Proceedings of the ... Annual Meeting of the North Carolina Bar Association, Volume 17

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Page 301 - The office of attorney does not permit, much less does it demand of him for any client, violation of law or any manner of fraud or chicane. He must obey his own conscience and not that of his client.
Page 306 - ... tending to impress upon the client and his undertaking exact compliance with the strictest principles of moral law. He must also observe and advise his client to observe the statute law, though until a statute shall have been construed and interpreted by competent adjudication, he is free and is entitled to advise as to its validity and as to what he conscientiously believes to be its just meaning and extent. But above all a lawyer will find his highest honor in a deserved reputation for fidelity...
Page 301 - Nothing operates more certainly to create or to foster popular prejudice against lawyers as a class, and to deprive the profession of that full measure of public esteem and confidence which belongs to the proper discharge of its duties than does the false claim, often set up by the unscrupulous in defense of questionable transactions, that it is the duty of the lawyer to do whatever may enable him to succeed in winning his client's cause. It is improper for a lawyer to assert in argument his personal...
Page 299 - A lawyer should not in any way communicate upon the subject of controversy with a party represented by counsel; much less should he undertake to negotiate or compromise the matter with him, but should deal only with his counsel.
Page 107 - The tumult and the shouting dies; The captains and the kings depart; Still stands Thine ancient sacrifice, An humble and a contrite heart: Lord God of Hosts, be with us yet, Lest we forget, lest we forget!
Page 300 - Fixing the Amount of the Fee. In fixing fees, lawyers should avoid charges which overestimate their advice and services, as well as those which undervalue them. A client's ability to pay cannot justify a charge in excess of the value of the service, though his poverty may require a less charge, or even none at all.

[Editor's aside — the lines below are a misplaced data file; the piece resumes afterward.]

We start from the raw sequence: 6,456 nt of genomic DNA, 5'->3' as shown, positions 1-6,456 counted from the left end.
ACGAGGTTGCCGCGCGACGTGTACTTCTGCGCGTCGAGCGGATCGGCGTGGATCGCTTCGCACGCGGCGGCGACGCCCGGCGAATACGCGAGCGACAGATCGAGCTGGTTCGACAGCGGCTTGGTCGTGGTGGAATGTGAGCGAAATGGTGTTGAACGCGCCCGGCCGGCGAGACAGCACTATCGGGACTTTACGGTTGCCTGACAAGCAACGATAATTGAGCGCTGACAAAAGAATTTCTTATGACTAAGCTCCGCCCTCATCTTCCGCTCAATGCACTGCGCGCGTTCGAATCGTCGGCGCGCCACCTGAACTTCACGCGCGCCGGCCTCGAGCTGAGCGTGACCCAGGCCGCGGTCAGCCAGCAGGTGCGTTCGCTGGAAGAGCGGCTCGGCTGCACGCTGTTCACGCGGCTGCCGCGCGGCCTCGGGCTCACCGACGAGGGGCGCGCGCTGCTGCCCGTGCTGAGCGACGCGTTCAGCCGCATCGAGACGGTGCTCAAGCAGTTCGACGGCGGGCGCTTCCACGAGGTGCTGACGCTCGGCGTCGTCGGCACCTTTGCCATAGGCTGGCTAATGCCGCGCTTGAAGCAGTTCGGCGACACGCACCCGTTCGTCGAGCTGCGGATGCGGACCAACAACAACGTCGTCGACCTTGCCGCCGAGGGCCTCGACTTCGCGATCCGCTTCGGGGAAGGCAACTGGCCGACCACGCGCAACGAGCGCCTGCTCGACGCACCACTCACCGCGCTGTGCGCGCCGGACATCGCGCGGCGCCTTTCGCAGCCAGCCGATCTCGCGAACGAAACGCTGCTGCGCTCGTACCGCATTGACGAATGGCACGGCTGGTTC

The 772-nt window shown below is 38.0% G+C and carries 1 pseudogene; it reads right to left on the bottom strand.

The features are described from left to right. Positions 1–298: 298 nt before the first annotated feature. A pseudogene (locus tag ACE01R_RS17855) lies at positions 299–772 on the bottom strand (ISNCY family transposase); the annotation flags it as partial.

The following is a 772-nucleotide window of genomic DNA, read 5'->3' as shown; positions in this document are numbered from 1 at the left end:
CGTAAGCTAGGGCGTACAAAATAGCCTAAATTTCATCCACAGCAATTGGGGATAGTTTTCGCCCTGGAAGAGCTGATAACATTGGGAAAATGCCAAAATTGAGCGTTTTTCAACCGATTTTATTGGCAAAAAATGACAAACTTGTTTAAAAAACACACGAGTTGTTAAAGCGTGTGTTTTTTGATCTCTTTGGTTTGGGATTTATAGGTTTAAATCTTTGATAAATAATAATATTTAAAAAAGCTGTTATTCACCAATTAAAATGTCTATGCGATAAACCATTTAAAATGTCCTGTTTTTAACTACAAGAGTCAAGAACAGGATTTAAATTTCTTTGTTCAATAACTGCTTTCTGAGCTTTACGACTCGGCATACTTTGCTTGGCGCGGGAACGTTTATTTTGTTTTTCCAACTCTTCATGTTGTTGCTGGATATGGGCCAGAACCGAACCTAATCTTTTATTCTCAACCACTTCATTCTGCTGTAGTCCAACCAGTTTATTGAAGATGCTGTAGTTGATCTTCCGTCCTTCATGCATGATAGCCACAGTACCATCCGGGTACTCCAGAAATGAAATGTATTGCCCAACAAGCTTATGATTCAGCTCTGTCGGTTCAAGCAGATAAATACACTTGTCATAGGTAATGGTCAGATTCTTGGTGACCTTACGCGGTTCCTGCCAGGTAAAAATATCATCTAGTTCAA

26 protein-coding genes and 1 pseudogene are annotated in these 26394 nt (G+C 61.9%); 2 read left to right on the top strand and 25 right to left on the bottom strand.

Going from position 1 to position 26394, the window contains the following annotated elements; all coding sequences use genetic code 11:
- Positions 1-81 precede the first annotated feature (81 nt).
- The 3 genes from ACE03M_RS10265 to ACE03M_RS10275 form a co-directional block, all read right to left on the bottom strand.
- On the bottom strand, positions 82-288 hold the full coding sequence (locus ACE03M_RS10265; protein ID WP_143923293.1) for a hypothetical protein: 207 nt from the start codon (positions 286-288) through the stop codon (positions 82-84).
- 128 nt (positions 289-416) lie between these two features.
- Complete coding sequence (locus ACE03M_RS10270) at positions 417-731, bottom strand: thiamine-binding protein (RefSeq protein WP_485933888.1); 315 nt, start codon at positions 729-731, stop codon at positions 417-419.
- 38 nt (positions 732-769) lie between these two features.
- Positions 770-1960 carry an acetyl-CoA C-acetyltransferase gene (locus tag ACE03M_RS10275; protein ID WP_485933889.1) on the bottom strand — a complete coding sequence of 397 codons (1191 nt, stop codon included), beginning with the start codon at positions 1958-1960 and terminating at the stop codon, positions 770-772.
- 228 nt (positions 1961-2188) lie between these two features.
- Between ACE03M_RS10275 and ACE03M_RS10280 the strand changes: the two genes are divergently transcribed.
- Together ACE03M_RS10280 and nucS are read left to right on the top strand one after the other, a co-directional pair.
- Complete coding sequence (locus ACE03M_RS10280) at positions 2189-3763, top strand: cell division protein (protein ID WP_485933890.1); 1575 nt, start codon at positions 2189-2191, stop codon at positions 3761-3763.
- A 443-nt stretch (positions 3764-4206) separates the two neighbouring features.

Page 304 - A lawyer openly, and in his true character may render professional services before legislative or other bodies, regarding proposed legislation and in advocacy of claims before departments of government, upon the same principles of ethics which justify his appearance before the courts...
Page 299 - The miscarriages to which justice is subject, by reason of surprises and disappointments in evidence and witnesses, and through mistakes of juries and errors of courts, even though only occasional, admonish lawyers to beware of bold and confident assurances to clients, especially where the employment may depend upon such assurance. Whenever the controversy will admit of fair adjustment, the client should be advised to avoid or to end the litigation.
Page 297 - It is the duty of the Bar to endeavor to prevent political considerations from outweighing judicial fitness in the selection of Judges. It should protest earnestly and actively against the appointment or election of those who are unsuitable for the Bench; and it should strive to have elevated thereto only those willing to forego other employments, whether of a business, political or other character, which may embarrass their free and fair consideration of questions before them for decision.
Page 303 - Jury. — All attempts to curry favor with Juries by fawning, flattery or pretended solicitude for their personal comfort are unprofessional. Suggestions of counsel, looking to the comfort or convenience of jurors, and propositions to dispense with argument, should be made to the Court out of the Jury's hearing.

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